Which book are you planning to read next?

    Take Care!

    1. Ankita, I have got the other book too as I have got the entire book set of Mitch Albom. I am going to read and review that too ;) Actually, I like American English more and so I don't have any problem. Anyway, yesterday I completed Chakra by Ritu Lalit (it's a book by a blogger) and I am going to review that. And now I will start with The Caretaker that I received from IB. What about you? What are you reading nowadays?

    2. Hi Pankti!

      Nice! U seem to have become a fan of Albom ;)
      how is 'Chakra'? I am looking fwd to its review.

      I am about to finish 'Untouchable' by Mulk Raj Anand, it is ok, a one time read :)

    3. Chakra starts with a confusing battle between clans with super powers. But as the story progresses, it draws you in. However, the end didn't meet my high expectations. The climax was built beautifully and then suddenly everything fizzed out...or so I felt.

      Looking forward to reading your review about 'Untouchable'

  2. Nice Review....I generally don't like to read non-fiction either...But you really know reading few pages of a book whether you need to complete it or not...

    1. Exactly Harsha. When I read the synopsis of this book, I knew this was going to be my first non-fiction read :)

  3. Nice review for a nice book and nice to see you get the banner also :)

  4. I liked the way you review books, it has got a lovely structure that screams thorough analysis from all perspectives.. really good!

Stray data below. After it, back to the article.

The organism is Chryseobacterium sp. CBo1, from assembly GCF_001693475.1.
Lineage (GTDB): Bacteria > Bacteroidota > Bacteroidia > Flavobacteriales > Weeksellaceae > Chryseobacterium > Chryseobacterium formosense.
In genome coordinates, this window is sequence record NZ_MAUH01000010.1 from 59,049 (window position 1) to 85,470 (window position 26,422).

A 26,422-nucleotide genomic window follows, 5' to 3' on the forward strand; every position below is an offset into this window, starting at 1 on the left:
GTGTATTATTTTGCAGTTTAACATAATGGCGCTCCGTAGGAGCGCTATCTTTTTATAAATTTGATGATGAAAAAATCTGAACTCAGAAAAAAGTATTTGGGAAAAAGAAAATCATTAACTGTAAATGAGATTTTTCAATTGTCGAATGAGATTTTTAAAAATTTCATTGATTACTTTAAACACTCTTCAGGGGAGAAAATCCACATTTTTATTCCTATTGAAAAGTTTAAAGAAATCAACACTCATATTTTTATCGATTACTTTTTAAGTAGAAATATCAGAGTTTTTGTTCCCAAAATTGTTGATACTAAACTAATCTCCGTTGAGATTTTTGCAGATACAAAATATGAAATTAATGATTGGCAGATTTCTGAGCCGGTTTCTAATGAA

5. Pankti, I do have this book in my MUST-READ list! God knows when I'll read it!
    Nice review! :)

    1. Yes Anita, it's a must read. Thanks for reading. :)

  6. I cannot say why I picked up this particular book but I did it. I hadn't expected philosophy and I hadn't ever expected that I would endure so many aphorisms, being a person who despised reading preachy stuff. But, somehow I enjoyed reading it even though some parts of it were long, boring and written in bad taste.

    I can see the book targets the larger audience of today's world where people are as lost as objects in the sea bobbing up and down, for some direction. Miraculously, the books manages to cover many of the main dilemmas that people brood over - Love, Relationships, Money, Career, Death, Suffering yada yada.

    I would say I sort of like this book only because some of the points that are mentioned in the book goes in tune with what I already believe in. Plus, the bond between the professor and his student really touched me.It is indeed difficult to find a teacher who can touch your heart, who can actually teach something of consequence - something that you will remember all your life.

    Hats off to Morrie for being such a teacher, for his undying spirit. for his courage and for touching so many hearts and giving some of them a sense of direction when all might seem lost !

    1. Exactly Neha. I too hate reading preachy stuff but when I read teaser of this book, I knew I had to read it and so I read it. And I don't regret it at all. The things that are being talked about are simple yet profound. Glad you could relate to it the way I did. Thanks for droping by :)